9 May 2011 Legislation to establish a National Health Performance Authority should be withdrawn from Parliament until the Gillard Labor Government addresses the concerns of states and stakeholders who know the health system best.
The National Health Reform Amendment (National Health Performance Authority) Bill is listed on the Notice Paper for debate in the House of Representatives tomorrow (Tuesday May 10).
The Shadow Minister for Health Peter Dutton today said stakeholders have made clear that the Bill, as it stands, is not acceptable to them and several states say it breaches the Heads of Agreement they signed at the Council of Australian Governments meeting in February.
The legislation fails to recognise the formal role of state and territory governments as majority funders and system managers of public health services – Australian Healthcare and Hospitals Association (AHHA)
“The Gillard Government and Health Minister Nicola Roxon just cannot get it right,” Mr Dutton said.
In March the AHHA expressed serious concern about the lack of consultation by the Federal Government on legislation to establish the NHPA and warned of the risk to future health reform if similar approaches continued to be used – Australian Healthcare and Hospitals Association
“Rather than improve the health system, the changes proposed in this Bill could actually disrupt the nation’s public hospitals and make patients worse off.”
Mr Dutton said the Bill should be withdrawn, the necessary changes made and then presented as-a-whole so that the Parliament, the States and stakeholders can see exactly what this trouble-prone government actually proposes.”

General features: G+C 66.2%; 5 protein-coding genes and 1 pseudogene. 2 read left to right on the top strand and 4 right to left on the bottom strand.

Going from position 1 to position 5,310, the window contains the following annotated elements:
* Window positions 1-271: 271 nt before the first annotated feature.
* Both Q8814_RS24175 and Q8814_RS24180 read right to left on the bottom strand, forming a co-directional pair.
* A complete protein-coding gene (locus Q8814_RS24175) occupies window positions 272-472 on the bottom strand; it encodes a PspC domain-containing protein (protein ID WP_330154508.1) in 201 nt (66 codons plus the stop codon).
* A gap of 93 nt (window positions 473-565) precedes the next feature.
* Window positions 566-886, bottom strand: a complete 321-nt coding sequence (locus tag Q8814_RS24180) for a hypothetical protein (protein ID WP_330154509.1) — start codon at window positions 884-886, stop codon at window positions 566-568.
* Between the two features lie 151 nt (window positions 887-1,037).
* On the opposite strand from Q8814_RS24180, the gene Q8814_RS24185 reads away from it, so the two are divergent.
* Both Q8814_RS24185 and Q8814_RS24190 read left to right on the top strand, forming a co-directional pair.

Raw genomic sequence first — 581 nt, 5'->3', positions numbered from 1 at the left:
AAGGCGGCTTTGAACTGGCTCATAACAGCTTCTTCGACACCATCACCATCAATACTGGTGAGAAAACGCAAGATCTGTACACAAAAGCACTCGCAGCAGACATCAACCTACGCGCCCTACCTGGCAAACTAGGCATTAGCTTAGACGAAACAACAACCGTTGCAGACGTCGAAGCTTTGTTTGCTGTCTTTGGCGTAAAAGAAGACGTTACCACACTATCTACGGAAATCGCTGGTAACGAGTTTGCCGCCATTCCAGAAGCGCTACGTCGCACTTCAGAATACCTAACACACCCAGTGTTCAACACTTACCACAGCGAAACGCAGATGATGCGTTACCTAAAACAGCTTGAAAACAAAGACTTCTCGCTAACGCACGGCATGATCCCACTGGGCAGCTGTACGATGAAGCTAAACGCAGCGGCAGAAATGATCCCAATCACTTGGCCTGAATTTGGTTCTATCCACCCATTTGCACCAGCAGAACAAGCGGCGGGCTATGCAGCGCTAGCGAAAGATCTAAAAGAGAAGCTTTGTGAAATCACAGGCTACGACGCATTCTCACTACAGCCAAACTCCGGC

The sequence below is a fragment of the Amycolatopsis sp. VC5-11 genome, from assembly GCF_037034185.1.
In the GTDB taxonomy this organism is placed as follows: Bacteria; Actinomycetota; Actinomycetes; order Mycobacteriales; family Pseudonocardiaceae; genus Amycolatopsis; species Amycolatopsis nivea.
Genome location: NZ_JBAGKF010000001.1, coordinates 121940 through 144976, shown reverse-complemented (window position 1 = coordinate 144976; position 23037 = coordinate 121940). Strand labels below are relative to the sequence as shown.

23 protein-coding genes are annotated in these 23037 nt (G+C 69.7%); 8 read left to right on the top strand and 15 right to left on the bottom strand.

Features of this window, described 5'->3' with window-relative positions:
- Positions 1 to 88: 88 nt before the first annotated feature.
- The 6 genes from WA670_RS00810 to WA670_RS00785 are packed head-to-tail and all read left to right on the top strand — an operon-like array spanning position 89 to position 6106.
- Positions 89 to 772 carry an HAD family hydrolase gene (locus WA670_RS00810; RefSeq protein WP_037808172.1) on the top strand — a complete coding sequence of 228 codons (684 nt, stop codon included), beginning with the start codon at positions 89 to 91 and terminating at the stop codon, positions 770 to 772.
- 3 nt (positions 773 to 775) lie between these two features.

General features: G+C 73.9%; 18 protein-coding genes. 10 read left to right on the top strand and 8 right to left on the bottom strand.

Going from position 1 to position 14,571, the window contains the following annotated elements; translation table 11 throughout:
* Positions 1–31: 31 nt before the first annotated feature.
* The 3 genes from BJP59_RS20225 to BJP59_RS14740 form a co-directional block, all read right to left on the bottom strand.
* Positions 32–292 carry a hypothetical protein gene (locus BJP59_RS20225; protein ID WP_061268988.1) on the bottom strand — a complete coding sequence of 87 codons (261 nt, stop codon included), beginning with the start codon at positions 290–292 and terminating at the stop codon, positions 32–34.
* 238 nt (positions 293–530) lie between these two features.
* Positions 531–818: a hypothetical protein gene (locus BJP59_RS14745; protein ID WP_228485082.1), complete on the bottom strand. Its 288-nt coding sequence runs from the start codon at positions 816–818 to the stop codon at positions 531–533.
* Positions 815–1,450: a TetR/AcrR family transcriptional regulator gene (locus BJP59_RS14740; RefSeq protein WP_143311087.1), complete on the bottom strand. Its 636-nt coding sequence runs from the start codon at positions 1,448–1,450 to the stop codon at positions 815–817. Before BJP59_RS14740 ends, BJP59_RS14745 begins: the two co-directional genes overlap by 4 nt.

Concerns centre on the wide-ranging scope of the new authority, the power of the Federal Minister to direct the authority, the authority’s ability to effectively sideline and bypass state governments which manage and operate public hospitals and the lack of any mechanism for the states to be engaged in the authority’s role.
The Performance Authority is the second of three new bureaucracies Labor is creating to oversee its so-called health ‘reforms’.
“Yet again we have the Gillard Government and this Minister introducing legislation that is essentially flawed. They need to go back to the drawing board and heed the many warnings they have been given.”
The Coalition has consistently called on Gillard Labor to present a single piece of legislation to the Parliament outlining the roles and powers and interaction between these new bureaucracies - the Australian Commission on Safety and Quality in Health Care, the National Performance Authority and the Independent Hospital Pricing Authority.
“The National Health and Hospitals Network Bill established the safety commission last year, but that legislation is being amended by this flawed Bill which already requires amendments and we’re yet to see anything relating to the pricing authority.”
“This is piecemeal and haphazard. The reality is this government needs an authority to monitor its performance.”